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    Clarity trumps complexity. Simpler is clearer.

    Pace and tempo are best modulated by choice of words and by sentence structure. The tempo control offered by splicing sentences with a semicolon instead of separating them with a period is minimal.

    Bottom line - the heavy use of semicolons is frowned upon in fiction. You may find some publishers who don't care much one way or the other, but you will find others who despise them.

    You won't find publishers who will turn up their nose because you didn't use enough semicolons.
     
  16. art
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    art Contributing Member Contributor

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    True. You will also find publishers who will turn down a piece because it lacks elegance, depth and subtlety.

    That which is 'minimal' to you, is an opportunity to create something beautiful to another.

    So it goes.
     
  17. minstrel
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    minstrel Leader of the Insquirrelgency Staff Supporter Contributor

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    This is not always true. Clarity and complexity are, in a sense, orthogonal; it's possible for a sentence or a paragraph to be complex and very clear, especially if the ideas being discussed are subtle and nuanced. And simplicity does not always result in clarity when precision is required. Oversimplification is always dangerous, because it can communicate thoughts and moods that are very different from the ones the writer intends.

    I like this quote from Lewis Thomas:

    "I have grown fond of semicolons in recent years. . . . It is almost always a greater pleasure to come across a semicolon than a period. The period tells you that that is that; if you didn't get all the meaning you wanted or expected, anyway you got all the writer intended to parcel out and now you have to move along. But with a semicolon there you get a pleasant little feeling of expectancy; there is more to come; read on; it will get clearer."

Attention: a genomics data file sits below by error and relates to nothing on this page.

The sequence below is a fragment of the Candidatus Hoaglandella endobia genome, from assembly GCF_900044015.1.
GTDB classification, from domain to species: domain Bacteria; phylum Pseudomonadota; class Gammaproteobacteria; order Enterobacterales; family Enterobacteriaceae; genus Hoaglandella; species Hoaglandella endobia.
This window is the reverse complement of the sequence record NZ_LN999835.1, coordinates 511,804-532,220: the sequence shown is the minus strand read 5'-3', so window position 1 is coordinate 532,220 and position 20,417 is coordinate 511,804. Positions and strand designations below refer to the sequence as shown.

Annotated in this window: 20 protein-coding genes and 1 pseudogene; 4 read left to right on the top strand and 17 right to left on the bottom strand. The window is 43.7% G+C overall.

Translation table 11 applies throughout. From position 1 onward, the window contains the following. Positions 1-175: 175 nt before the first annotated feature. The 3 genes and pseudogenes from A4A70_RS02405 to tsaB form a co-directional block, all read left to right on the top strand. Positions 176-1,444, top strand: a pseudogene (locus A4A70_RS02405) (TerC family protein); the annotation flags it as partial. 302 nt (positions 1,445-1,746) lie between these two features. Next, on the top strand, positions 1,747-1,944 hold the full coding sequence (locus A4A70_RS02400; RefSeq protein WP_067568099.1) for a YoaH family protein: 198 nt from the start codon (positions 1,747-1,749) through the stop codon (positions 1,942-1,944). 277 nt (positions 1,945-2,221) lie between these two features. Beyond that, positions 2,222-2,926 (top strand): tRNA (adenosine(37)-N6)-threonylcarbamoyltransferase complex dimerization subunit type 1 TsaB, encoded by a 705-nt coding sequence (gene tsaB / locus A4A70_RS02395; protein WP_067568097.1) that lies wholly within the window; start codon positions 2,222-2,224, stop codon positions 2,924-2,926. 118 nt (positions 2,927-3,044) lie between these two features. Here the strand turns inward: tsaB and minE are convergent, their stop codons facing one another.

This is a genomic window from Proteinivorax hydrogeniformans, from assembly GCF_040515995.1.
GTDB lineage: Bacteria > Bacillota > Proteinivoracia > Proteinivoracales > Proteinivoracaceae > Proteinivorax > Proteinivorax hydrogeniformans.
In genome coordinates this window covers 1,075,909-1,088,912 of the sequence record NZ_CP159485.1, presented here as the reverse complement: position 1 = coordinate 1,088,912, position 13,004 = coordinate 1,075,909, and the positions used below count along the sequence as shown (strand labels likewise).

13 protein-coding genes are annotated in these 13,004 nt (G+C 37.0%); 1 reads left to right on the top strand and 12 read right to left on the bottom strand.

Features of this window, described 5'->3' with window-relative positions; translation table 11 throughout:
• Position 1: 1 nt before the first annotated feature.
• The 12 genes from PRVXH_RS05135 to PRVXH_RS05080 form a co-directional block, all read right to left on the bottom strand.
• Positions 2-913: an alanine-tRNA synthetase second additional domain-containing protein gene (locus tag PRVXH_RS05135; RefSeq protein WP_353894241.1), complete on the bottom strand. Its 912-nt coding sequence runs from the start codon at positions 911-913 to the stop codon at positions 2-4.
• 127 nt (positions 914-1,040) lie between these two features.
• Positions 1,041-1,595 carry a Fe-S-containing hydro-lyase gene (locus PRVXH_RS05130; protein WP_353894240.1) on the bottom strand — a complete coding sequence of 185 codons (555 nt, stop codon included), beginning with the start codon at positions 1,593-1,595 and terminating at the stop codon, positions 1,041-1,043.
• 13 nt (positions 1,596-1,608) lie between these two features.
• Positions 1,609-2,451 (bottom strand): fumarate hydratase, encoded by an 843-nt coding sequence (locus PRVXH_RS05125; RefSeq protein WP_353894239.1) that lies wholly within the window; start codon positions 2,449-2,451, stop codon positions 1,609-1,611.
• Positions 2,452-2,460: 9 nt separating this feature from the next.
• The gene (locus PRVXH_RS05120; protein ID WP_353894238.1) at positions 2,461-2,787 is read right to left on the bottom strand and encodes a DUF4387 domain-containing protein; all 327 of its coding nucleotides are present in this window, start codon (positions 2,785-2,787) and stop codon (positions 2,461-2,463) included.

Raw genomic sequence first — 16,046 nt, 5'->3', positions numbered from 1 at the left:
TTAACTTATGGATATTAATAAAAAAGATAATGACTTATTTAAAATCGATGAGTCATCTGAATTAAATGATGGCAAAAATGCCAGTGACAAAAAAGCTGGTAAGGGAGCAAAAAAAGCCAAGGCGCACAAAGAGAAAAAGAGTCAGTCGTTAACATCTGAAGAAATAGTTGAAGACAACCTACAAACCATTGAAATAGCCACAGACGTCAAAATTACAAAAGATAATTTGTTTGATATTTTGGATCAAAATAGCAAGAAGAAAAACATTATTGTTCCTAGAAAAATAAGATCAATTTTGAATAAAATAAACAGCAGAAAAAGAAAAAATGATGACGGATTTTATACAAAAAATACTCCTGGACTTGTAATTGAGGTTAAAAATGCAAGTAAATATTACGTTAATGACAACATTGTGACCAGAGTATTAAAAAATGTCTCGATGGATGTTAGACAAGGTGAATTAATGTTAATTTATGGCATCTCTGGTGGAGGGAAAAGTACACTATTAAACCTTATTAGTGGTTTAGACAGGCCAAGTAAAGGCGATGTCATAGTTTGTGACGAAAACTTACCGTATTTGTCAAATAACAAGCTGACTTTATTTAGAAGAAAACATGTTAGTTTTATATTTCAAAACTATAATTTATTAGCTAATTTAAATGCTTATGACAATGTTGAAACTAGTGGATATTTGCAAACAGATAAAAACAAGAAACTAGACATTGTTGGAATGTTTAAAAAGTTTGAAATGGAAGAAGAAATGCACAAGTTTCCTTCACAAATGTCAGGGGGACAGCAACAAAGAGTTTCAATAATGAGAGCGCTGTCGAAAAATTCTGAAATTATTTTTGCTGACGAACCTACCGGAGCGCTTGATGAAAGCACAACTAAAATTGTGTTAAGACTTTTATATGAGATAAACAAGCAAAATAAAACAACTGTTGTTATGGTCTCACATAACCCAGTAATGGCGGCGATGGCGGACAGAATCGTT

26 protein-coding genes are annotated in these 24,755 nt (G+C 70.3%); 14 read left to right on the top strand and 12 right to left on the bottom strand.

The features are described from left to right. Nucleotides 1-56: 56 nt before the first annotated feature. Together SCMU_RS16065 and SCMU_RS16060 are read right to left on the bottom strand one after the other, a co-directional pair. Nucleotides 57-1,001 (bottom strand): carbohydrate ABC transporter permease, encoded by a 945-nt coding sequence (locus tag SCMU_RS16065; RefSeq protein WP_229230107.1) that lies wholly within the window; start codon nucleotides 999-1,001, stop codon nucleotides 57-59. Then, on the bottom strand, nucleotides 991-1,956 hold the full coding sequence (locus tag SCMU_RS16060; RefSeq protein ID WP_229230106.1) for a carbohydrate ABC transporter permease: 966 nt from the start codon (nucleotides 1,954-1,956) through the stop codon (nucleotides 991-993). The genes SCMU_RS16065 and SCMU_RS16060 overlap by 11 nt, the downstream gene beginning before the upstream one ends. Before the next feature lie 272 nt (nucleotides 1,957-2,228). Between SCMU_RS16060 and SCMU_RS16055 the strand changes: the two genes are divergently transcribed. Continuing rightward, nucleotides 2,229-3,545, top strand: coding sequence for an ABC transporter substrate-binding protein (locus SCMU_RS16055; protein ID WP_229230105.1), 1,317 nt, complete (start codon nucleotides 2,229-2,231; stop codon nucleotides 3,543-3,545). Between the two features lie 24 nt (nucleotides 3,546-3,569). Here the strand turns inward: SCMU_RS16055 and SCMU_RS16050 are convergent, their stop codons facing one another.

18. Fedora
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    Fedora Active Member

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    That solves that. Thanks, mate.
     
  19. art
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    art Contributing Member Contributor

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    What larks!


    I use it. I've no feelings about it - it's just there. People actually get worked up about that kind of ****e, do they? I don't f****** believe it. They should get a f****** life or a proper job. They've got too much time on their hands, to think about nonsense.
    - Irvine Welsh

    ;)
     
  20. Horizon Noise
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    Horizon Noise Member

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    I described my usage of, and opinions on, semi-colons and colons. Quite what you're trying to achieve with your sarcasm is beyond me, although if you're making the point that the writer's purpose is to educate their readers in grammar rather than tell a good story, well, good luck with that approach.
     
  21. minstrel
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    minstrel Leader of the Insquirrelgency Staff Supporter Contributor

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    I'm trying to rescue the useful, though much maligned (around here, anyway), semicolon from the dumpster.

    Please avoid straw-man arguments. I never said that. Believe it or not, many wonderful stories have been written using semicolons. Look for them; they're there. And they don't poison the prose, either.
     
  22. Cogito
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    Cogito Former Mod, Retired Supporter Contributor

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    Enough!